Audi blasts Jamie Green's treatment in Norisring DTM race

Previous article

Audi blasts Jamie Green's treatment in Norisring DTM race

Next article

DTM needs to be included in F1 superlicence system - Coulthard

DTM needs to be included in F1 superlicence system - Coulthard
Load comments
How the DTM's shambolic finale poses awkward future questions Plus

How the DTM's shambolic finale poses awkward future questions

OPINION: The scenes at the Norisring as Mercedes used blatant team orders to secure the first DTM title of the new GT3 era totally undermined the credibility of the championship. But as well as overshadowing the season, it also presents uncomfortable questions to series bosses about the direction it is headed in

DTM
Oct 12, 2021
How Audi's new DTM star is channeling Rast to achieve his "childhood dream" Plus

How Audi's new DTM star is channeling Rast to achieve his "childhood dream"

Having learned the ropes in GT3 alongside Rene Rast, Kelvin van der Linde is in line to take up the three-time champion's baton as Audi's new DTM king. From humble origins in South Africa, it's been a remarkable journey so far for the current series leader, but he knows that the 2021 title is a long way from settled just yet

DTM
Sep 18, 2021
The number-crunching behind the new-look DTM's equalisation drive Plus

The number-crunching behind the new-look DTM's equalisation drive

Switching to GT3 regulations marked a fresh start for the DTM in 2021, but it has also drawn a line in the sand against other series using similar cars by engaging AVL Racing to develop a bespoke Balance of Performance system. Here’s how it works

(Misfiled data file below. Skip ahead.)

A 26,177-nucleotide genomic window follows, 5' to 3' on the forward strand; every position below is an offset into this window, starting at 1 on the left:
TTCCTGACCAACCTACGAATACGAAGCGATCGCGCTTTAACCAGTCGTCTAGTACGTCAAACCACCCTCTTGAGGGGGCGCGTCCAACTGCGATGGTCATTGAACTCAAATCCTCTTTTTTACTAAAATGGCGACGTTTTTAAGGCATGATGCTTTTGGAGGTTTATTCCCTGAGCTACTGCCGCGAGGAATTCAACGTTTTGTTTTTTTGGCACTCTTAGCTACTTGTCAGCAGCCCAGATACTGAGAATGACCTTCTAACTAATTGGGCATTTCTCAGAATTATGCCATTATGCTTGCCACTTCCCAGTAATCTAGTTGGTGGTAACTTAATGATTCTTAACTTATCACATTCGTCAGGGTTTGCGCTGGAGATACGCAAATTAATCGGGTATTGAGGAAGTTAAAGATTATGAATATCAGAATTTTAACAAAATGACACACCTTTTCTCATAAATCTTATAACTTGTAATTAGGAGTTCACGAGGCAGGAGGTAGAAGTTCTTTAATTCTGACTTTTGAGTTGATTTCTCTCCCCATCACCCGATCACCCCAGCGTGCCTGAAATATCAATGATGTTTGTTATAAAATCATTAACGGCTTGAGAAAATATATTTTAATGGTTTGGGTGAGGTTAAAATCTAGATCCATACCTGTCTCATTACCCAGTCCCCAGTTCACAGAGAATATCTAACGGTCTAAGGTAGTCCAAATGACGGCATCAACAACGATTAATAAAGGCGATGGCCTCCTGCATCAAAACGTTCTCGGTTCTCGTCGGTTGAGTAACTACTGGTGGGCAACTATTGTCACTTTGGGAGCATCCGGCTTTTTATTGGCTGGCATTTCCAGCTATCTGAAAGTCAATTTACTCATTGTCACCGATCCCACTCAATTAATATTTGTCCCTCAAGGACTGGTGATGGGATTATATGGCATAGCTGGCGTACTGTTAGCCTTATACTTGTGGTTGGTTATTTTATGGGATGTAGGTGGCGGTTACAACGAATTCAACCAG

DTM
Jul 23, 2021
The initial verdict on DTM's move to GT3 cars Plus

The initial verdict on DTM's move to GT3 cars

OPINION: Facing collapse last year, the DTM has shifted its philosophy from a championship for silhouette-based touring cars to GT machines not too dissimilar to those racing across multiple series worldwide. But despite some initial BoP-based teething troubles, there were some pleasant findings as the 'new DTM' got underway at Monza

DTM
Jun 22, 2021
Why Albon has his work cut out in the new-look DTM Plus

Why Albon has his work cut out in the new-look DTM

The DTM moves into its bold new GT3 era with welcome support from Red Bull, which enters two AF Corse-run Ferraris. That includes one for ex-F1 driver Alex Albon, who’s determined to make a success of his GT switch - but he knows it won't be easy...

DTM
Jun 17, 2021
The slow-burner threatening to unseat Audi's DTM king Plus

The slow-burner threatening to unseat Audi's DTM king

It's taken him a while to emerge as a consistent title challenger, but in the final year of DTM's Class One rule set, Nico Muller has smoothed the rough edges and has double champion stablemate Rene Rast working harder than ever to keep up in the title race

DTM
Oct 13, 2020
How a DTM failure became an unlikely Nurburgring conqueror Plus

How a DTM failure became an unlikely Nurburgring conqueror

Opel's fortunes in the DTM had taken a turn for the worst by 2003 - hardly the pedigree that suggested it could take on the toughest 24-hour race of them all. But that's exactly what it did

DTM
Sep 23, 2020
The season that revitalised a sleeping giant Plus

The season that revitalised a sleeping giant

On the 20th anniversary of the resumption of hostilities in the DTM, Autosport revisits a classic season that brought a staple of German motorsport back to life with a bang and set in motion the careers of some notable names

DTM
May 28, 2020